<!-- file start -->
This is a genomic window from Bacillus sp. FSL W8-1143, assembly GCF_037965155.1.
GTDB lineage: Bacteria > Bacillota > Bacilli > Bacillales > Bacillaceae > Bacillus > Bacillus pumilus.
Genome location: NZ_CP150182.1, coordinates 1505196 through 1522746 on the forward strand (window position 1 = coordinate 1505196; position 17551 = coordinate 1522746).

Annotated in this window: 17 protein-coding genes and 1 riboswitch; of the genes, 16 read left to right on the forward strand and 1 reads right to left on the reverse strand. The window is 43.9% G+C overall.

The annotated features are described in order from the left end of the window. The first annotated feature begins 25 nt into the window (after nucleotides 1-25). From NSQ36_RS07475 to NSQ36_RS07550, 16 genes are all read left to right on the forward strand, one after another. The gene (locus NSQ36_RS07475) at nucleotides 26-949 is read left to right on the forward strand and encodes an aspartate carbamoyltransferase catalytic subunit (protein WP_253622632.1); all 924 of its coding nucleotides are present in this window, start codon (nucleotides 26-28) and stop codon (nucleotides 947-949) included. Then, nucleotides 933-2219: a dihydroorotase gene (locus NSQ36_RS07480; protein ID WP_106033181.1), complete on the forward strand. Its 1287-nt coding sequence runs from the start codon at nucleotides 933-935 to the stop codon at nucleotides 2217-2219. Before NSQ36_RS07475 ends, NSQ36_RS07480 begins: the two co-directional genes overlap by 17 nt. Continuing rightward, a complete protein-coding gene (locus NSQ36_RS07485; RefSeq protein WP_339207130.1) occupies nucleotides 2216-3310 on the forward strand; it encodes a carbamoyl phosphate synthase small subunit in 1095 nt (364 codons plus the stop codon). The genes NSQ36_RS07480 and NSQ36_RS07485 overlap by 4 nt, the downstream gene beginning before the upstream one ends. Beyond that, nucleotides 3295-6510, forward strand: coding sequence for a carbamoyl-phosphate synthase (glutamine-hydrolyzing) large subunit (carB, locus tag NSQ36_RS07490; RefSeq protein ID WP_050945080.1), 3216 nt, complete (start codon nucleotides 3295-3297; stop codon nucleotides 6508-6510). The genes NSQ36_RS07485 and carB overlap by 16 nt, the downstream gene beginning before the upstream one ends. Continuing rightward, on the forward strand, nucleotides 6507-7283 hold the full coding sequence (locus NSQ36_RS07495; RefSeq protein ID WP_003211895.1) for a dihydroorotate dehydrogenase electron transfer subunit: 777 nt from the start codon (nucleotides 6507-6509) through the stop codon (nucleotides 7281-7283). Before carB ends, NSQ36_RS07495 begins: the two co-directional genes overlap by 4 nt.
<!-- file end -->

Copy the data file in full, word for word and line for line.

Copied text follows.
This is a genomic window from Bacillus sp. FSL W8-1143, assembly GCF_037965155.1.
GTDB lineage: Bacteria > Bacillota > Bacilli > Bacillales > Bacillaceae > Bacillus > Bacillus pumilus.
Genome location: NZ_CP150182.1, coordinates 1505196 through 1522746 on the forward strand (window position 1 = coordinate 1505196; position 17551 = coordinate 1522746).

Annotated in this window: 17 protein-coding genes and 1 riboswitch; of the genes, 16 read left to right on the forward strand and 1 reads right to left on the reverse strand. The window is 43.9% G+C overall.

The annotated features are described in order from the left end of the window. The first annotated feature begins 25 nt into the window (after nucleotides 1-25). From NSQ36_RS07475 to NSQ36_RS07550, 16 genes are all read left to right on the forward strand, one after another. The gene (locus NSQ36_RS07475) at nucleotides 26-949 is read left to right on the forward strand and encodes an aspartate carbamoyltransferase catalytic subunit (protein WP_253622632.1); all 924 of its coding nucleotides are present in this window, start codon (nucleotides 26-28) and stop codon (nucleotides 947-949) included. Then, nucleotides 933-2219: a dihydroorotase gene (locus NSQ36_RS07480; protein ID WP_106033181.1), complete on the forward strand. Its 1287-nt coding sequence runs from the start codon at nucleotides 933-935 to the stop codon at nucleotides 2217-2219. Before NSQ36_RS07475 ends, NSQ36_RS07480 begins: the two co-directional genes overlap by 17 nt. Continuing rightward, a complete protein-coding gene (locus NSQ36_RS07485; RefSeq protein WP_339207130.1) occupies nucleotides 2216-3310 on the forward strand; it encodes a carbamoyl phosphate synthase small subunit in 1095 nt (364 codons plus the stop codon). The genes NSQ36_RS07480 and NSQ36_RS07485 overlap by 4 nt, the downstream gene beginning before the upstream one ends. Beyond that, nucleotides 3295-6510, forward strand: coding sequence for a carbamoyl-phosphate synthase (glutamine-hydrolyzing) large subunit (carB, locus tag NSQ36_RS07490; RefSeq protein ID WP_050945080.1), 3216 nt, complete (start codon nucleotides 3295-3297; stop codon nucleotides 6508-6510). The genes NSQ36_RS07485 and carB overlap by 16 nt, the downstream gene beginning before the upstream one ends. Continuing rightward, on the forward strand, nucleotides 6507-7283 hold the full coding sequence (locus NSQ36_RS07495; RefSeq protein ID WP_003211895.1) for a dihydroorotate dehydrogenase electron transfer subunit: 777 nt from the start codon (nucleotides 6507-6509) through the stop codon (nucleotides 7281-7283). Before carB ends, NSQ36_RS07495 begins: the two co-directional genes overlap by 4 nt.